Just like with everything else in marketing, start this program by setting goals and KPIs, i.e., what you want to achieve, and how you will measure your achievements. These KPIs will tell you whether you’re reaching your goals, and how well you’re doing so. KPIs aren’t just any metrics – these are key metrics you’ll rely on to tell you how your plan is performing.
So, what are your goals? What do you want your employees to advocate for? More importantly: what do you want your employees to share? Besides “spreading the word”, perhaps you want your employees to share your latest deals or your upcoming products.
The good news is if you already have clear marketing objectives and brand KPIs, you’ve already done half your homework. Your employee advocacy objectives feed directly into your existing goals:
These are just some examples of objectives, but they’ll differ for every company – while some brands focus on ROI and sales, others focus more on traffic and sentiment, leading to the infamous NPS (Net Promoter Score).
Have clear guidelines, but not too restrictive to counteract our first point on trust and freedom. Don’t impose guidelines, but if you can, crowdsource them. Make the guidelines easy to understand, easy to follow. You need guidelines that enable advocacy instead of restricting it: guidelines on what to share, how to share, ideas on where to share content, and an outline of the incentives that employees can benefit from.
Don’t neglect training and support: feel free to appoint a point of reference (an “employee advocacy champion” if you wish) who can assist and give advice should your employees need it. Make sure everything’s covered.
Of course, one of the first things to consider is: what would you like your employees to share?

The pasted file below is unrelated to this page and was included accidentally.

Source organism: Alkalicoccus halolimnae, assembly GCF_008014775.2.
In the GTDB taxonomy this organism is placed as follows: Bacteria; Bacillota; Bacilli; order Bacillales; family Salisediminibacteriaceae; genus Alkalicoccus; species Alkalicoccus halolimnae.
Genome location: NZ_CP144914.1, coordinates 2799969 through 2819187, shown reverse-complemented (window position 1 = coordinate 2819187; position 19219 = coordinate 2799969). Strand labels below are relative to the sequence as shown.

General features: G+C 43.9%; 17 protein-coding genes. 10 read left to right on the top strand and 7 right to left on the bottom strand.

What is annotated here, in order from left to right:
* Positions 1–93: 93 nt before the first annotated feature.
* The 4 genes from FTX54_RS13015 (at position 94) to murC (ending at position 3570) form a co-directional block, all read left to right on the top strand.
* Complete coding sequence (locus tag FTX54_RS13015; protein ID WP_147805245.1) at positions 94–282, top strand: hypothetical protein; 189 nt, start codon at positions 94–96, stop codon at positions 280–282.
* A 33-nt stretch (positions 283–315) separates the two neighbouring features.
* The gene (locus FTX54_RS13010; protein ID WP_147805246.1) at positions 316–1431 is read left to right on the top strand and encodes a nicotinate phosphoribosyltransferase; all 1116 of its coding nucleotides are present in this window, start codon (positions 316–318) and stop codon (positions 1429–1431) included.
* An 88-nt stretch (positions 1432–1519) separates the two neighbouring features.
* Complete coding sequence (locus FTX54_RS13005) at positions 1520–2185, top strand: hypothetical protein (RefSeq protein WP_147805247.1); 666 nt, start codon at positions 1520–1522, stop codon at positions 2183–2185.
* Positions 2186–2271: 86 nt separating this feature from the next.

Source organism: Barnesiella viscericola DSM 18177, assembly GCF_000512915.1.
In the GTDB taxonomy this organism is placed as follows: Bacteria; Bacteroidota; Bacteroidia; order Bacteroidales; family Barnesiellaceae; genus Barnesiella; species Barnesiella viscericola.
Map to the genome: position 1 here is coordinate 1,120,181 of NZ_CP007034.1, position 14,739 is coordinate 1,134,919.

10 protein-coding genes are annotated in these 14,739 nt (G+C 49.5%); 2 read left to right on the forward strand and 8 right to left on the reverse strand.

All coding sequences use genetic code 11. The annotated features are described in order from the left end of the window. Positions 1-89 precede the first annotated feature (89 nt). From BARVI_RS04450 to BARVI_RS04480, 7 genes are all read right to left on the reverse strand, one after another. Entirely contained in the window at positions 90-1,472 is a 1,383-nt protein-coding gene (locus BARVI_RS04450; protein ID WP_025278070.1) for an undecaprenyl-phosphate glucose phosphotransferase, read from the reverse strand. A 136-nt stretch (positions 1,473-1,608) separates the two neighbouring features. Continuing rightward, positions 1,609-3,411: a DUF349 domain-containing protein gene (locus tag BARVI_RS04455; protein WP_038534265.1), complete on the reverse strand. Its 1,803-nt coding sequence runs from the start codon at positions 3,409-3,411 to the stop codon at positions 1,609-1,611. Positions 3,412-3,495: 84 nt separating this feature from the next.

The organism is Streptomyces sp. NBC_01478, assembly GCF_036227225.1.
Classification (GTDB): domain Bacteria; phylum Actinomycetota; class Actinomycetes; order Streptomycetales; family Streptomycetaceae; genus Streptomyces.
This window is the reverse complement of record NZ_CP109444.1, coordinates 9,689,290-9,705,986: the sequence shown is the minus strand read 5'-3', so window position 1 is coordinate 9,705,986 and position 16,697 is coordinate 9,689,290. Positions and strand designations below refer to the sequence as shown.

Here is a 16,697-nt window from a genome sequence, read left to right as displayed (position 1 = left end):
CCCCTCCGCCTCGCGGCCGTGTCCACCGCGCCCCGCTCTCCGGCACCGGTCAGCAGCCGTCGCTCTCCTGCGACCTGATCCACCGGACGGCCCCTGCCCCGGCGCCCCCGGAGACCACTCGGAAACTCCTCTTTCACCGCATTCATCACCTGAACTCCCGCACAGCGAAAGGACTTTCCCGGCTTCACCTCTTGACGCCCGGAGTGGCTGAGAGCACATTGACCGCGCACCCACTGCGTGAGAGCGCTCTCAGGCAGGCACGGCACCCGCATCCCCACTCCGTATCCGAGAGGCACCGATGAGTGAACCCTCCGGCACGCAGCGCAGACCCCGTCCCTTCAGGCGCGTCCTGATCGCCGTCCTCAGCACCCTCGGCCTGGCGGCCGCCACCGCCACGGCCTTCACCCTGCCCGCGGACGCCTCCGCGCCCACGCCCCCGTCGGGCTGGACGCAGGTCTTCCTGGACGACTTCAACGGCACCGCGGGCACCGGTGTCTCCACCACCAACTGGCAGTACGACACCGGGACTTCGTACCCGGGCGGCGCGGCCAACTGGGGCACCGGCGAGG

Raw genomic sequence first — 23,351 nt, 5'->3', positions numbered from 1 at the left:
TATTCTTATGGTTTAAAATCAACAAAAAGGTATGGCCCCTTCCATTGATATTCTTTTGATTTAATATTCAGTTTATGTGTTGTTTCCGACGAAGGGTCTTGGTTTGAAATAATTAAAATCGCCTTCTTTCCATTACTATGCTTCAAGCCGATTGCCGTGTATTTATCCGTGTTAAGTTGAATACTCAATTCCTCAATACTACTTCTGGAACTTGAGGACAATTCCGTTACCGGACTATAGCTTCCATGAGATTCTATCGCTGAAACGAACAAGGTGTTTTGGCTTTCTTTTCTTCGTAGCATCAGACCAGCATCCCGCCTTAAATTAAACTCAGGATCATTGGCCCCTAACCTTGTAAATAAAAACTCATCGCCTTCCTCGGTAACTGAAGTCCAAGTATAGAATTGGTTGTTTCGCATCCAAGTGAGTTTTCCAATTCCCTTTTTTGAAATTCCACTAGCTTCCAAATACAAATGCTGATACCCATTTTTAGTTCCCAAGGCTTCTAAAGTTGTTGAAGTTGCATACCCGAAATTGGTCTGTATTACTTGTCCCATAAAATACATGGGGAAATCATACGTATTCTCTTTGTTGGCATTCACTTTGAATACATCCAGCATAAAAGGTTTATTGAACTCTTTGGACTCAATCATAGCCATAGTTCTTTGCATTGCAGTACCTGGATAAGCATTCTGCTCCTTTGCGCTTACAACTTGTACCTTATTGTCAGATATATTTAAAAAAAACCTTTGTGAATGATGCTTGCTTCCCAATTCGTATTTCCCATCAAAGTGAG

Remember: what your employees want to share is entirely their prerogative. Whether you want them to share your latest deals, information about your products and services, or the most recent articles from your content site, it needs to be something that your employees consider relevant to them and their followers. If your employees don’t feel that your content is relevant to them or their network, the chance of a share will be very, very small. This is why you need to make sure that the content you want to be shared encompasses an array of interests, to reflect the diversity of interests, opinions, and voices among your employees. This diversity has the potential to increase engagement, making sure that there’s a diverse selection of content available to your employees, content that’s fit for them, and their own social/online networks.
So, how do you find content for your brand and your employees? For your employees to share your content, this needs to tick at least one of the following criteria:
If your content doesn’t tick any of those three boxes or at least strike a good balance between them, rest assured that your employees will not share your content – it’ll look uninteresting, spammy, and unlike them.
There are several employee advocacy tools out there. Do you need one? Not necessarily.
As long as you have ways to measure advocacy and return on investment, nothing is stopping your employees from using great tools like Buffer or HootSuite to share content. However, a tool dedicated to employee advocacy makes it a lot easier for you to view our performance, and for your employees to share your content.